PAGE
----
What do 1942, 1953 and 2015 have in common? Easter falls on April 5. It will do that only three more times in this century, all before 2050. Why is this important? It is not. It is just a little Easter trivia. It is like knowing that the earliest Easter could possibly happen, according to the chart in TLH, is March 22, although it does not occur that early in the last century or this one. The earliest Easter actually occurred in either century is March 23 in 2008.
Why would I be focused on Easter trivia? Because Easter is the Christian faith! And the Christian faith is Easter! And, Easter never ends!
Easter has a number. Actually, it has several numbers. Easter is the third day. Jesus promised that He would rise from the grave on the third day. "And He took the twelve aside and said to them, 'Behold, we are going up to Jerusalem, and all things which are written through the prophets about the Son of Man will be accomplished. For He will be delivered to the Gentiles, and will be mocked and mistreated and spit upon, and after they have scourged Him, they will kill Him; and the third day He will rise again.'" Luke 18:31-33
Of course, Easter is the first day of the week. "But on the first day of the week, at early dawn, they came to the tomb, bringing the spices which they had prepared. And they found the stone rolled away from the tomb," Luke 24:1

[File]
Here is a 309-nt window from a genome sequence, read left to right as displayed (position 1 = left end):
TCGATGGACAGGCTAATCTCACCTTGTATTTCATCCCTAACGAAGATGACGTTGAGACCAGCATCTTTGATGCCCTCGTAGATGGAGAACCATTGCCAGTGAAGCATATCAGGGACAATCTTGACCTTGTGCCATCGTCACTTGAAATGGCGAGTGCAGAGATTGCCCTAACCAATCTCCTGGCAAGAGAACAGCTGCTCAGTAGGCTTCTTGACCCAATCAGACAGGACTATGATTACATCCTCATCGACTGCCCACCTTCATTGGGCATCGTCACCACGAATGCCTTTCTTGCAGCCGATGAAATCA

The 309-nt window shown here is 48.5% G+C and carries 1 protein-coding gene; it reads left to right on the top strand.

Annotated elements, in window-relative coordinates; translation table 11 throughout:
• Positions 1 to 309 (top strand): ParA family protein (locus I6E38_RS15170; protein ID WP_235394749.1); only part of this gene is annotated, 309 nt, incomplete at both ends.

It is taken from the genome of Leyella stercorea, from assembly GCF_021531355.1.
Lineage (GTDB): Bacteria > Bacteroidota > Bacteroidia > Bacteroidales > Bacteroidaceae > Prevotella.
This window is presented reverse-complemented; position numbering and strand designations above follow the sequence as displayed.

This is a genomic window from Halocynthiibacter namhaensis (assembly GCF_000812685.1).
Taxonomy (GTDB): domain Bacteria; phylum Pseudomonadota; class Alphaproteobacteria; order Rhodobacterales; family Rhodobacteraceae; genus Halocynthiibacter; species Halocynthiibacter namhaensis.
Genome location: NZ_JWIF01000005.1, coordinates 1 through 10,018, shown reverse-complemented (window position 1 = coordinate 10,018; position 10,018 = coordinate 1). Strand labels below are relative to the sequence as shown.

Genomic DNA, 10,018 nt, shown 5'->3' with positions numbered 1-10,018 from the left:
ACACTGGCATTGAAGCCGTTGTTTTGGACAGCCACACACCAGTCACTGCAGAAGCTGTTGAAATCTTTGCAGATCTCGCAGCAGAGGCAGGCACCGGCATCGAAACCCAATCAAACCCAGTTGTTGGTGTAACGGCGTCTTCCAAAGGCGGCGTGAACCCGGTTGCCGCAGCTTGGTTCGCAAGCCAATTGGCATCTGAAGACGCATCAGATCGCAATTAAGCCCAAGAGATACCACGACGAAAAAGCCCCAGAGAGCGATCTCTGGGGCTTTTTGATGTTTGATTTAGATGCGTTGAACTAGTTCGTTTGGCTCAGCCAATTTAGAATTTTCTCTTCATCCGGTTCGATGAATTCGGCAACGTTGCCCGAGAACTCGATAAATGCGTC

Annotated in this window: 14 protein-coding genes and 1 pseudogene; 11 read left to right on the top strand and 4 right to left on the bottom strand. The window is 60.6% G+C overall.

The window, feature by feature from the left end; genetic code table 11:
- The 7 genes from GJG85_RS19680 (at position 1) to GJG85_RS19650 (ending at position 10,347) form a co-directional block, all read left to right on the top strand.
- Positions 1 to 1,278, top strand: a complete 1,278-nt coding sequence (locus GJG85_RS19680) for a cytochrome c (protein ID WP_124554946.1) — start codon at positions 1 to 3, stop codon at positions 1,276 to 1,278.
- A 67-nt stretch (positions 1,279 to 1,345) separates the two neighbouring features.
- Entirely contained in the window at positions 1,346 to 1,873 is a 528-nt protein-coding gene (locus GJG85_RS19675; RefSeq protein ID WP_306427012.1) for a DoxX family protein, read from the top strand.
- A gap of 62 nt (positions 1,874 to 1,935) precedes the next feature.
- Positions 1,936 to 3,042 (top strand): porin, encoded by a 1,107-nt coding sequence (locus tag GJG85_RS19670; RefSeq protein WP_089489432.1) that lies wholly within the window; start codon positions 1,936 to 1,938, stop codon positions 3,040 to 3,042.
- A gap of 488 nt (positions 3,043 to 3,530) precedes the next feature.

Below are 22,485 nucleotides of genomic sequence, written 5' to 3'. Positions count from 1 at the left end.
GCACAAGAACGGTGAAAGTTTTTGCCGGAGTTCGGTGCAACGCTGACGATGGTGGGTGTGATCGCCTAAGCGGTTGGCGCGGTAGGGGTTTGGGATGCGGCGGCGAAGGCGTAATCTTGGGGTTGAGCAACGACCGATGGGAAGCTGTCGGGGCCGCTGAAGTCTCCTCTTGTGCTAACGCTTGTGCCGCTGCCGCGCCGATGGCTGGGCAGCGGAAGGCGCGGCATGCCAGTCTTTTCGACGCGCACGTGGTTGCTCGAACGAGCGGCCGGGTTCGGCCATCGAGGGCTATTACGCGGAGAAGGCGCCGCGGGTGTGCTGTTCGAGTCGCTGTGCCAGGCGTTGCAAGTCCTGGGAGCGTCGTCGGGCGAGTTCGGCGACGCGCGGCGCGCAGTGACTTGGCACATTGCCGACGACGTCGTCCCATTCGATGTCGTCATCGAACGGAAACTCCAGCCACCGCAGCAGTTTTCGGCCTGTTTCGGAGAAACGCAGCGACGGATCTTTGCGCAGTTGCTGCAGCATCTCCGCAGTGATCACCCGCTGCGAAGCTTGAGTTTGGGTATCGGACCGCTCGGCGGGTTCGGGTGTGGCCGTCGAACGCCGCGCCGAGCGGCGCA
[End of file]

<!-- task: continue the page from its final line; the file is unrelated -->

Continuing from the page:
Easter is also called the eighth day, although I cannot quote a Scripture about that. That identification is with the theologians who speak about the eighth day as the day of eternity because the seven days are of the creation - six days being used to create and the seventh day being the day of rest. Naturally, or so they say, the eighth day is the day of eternity.
But wait, you say, you said, "Easter never ends." But Easter is just one day a year, and this year it is April 5. But then I remind you that we worship on Sundays because Jesus rose from the tomb on Sunday, and so every Sunday service is an Easter service! It doesn't really matter that we worship on Sunday, though, because we worship because Jesus rose from the dead.